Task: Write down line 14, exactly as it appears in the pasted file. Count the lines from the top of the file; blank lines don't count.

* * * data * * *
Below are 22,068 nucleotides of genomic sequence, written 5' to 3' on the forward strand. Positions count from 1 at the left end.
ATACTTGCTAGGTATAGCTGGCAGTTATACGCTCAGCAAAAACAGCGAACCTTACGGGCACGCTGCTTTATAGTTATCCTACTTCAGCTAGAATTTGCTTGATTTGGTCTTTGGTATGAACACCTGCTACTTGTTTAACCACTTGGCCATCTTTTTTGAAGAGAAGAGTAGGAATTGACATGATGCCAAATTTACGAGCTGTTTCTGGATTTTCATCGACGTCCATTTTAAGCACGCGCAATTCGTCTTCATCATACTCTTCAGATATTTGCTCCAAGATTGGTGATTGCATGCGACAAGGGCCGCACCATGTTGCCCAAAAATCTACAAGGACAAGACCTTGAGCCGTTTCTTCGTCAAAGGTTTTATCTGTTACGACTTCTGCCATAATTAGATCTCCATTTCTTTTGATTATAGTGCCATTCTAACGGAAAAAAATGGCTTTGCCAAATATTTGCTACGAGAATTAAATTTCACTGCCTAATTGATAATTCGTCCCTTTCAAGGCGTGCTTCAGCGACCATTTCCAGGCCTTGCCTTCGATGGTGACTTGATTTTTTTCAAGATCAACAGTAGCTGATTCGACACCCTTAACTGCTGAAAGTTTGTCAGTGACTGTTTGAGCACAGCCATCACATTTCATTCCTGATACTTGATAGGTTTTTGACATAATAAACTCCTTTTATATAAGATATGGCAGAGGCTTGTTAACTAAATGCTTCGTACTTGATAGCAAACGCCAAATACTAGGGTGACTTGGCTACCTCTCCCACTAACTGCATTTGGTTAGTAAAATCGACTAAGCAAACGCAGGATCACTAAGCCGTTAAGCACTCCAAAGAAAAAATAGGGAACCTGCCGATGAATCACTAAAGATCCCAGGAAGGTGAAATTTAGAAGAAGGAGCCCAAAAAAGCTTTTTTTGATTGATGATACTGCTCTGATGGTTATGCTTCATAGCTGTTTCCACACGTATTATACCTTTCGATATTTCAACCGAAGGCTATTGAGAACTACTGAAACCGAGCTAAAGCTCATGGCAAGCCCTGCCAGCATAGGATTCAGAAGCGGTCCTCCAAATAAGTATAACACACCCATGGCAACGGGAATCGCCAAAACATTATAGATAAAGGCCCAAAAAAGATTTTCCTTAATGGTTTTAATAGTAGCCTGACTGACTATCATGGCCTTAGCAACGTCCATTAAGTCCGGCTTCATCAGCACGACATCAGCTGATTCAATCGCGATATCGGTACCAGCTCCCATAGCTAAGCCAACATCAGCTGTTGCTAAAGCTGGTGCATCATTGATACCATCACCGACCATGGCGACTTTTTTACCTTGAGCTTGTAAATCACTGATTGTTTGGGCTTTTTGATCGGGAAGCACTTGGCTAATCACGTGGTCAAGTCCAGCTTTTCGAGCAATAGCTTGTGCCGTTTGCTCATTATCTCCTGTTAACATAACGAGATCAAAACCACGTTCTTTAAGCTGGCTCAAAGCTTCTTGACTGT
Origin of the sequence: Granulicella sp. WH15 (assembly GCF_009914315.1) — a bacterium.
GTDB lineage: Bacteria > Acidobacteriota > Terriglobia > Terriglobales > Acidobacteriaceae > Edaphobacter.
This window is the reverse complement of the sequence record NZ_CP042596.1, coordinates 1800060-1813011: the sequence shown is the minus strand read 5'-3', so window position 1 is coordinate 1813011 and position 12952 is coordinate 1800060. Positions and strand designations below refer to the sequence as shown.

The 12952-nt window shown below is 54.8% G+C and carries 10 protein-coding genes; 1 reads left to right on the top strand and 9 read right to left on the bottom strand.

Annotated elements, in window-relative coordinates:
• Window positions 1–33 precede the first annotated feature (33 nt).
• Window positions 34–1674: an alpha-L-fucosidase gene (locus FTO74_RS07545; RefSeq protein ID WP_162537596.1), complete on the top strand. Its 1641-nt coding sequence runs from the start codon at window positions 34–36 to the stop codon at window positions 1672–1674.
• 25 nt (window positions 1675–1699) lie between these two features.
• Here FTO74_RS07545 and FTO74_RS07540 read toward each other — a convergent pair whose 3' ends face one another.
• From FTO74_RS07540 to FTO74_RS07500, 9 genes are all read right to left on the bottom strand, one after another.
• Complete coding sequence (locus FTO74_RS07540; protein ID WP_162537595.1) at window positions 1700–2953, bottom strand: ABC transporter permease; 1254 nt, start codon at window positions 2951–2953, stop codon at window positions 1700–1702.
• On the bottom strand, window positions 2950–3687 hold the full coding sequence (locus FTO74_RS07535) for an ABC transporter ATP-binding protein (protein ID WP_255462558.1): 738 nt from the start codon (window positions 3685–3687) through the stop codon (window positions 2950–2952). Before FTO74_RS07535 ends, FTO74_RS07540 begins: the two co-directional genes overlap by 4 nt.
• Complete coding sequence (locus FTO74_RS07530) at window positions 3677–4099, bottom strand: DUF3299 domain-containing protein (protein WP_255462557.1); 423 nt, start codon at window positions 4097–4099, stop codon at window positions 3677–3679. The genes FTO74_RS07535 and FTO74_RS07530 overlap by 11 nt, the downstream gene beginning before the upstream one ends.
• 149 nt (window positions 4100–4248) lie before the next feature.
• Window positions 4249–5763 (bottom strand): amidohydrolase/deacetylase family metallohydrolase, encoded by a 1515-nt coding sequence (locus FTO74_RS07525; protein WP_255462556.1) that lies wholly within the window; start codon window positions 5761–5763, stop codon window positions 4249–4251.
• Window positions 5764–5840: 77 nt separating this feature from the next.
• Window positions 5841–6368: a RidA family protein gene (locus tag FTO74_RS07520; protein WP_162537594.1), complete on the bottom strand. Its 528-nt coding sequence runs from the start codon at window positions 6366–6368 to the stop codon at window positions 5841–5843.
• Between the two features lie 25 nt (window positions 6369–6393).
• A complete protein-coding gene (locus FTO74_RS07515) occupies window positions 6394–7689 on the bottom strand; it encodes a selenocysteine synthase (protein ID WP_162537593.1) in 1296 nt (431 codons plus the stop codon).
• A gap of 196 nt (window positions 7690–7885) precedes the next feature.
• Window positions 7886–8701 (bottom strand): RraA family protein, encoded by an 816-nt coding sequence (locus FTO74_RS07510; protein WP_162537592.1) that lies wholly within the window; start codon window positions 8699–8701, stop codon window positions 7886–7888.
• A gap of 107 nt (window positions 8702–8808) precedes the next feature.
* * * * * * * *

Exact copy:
• On the bottom strand, window positions 2950–3687 hold the full coding sequence (locus FTO74_RS07535) for an ABC transporter ATP-binding protein (protein ID WP_255462558.1): 738 nt from the start codon (window positions 3685–3687) through the stop codon (window positions 2950–2952). Before FTO74_RS07535 ends, FTO74_RS07540 begins: the two co-directional genes overlap by 4 nt.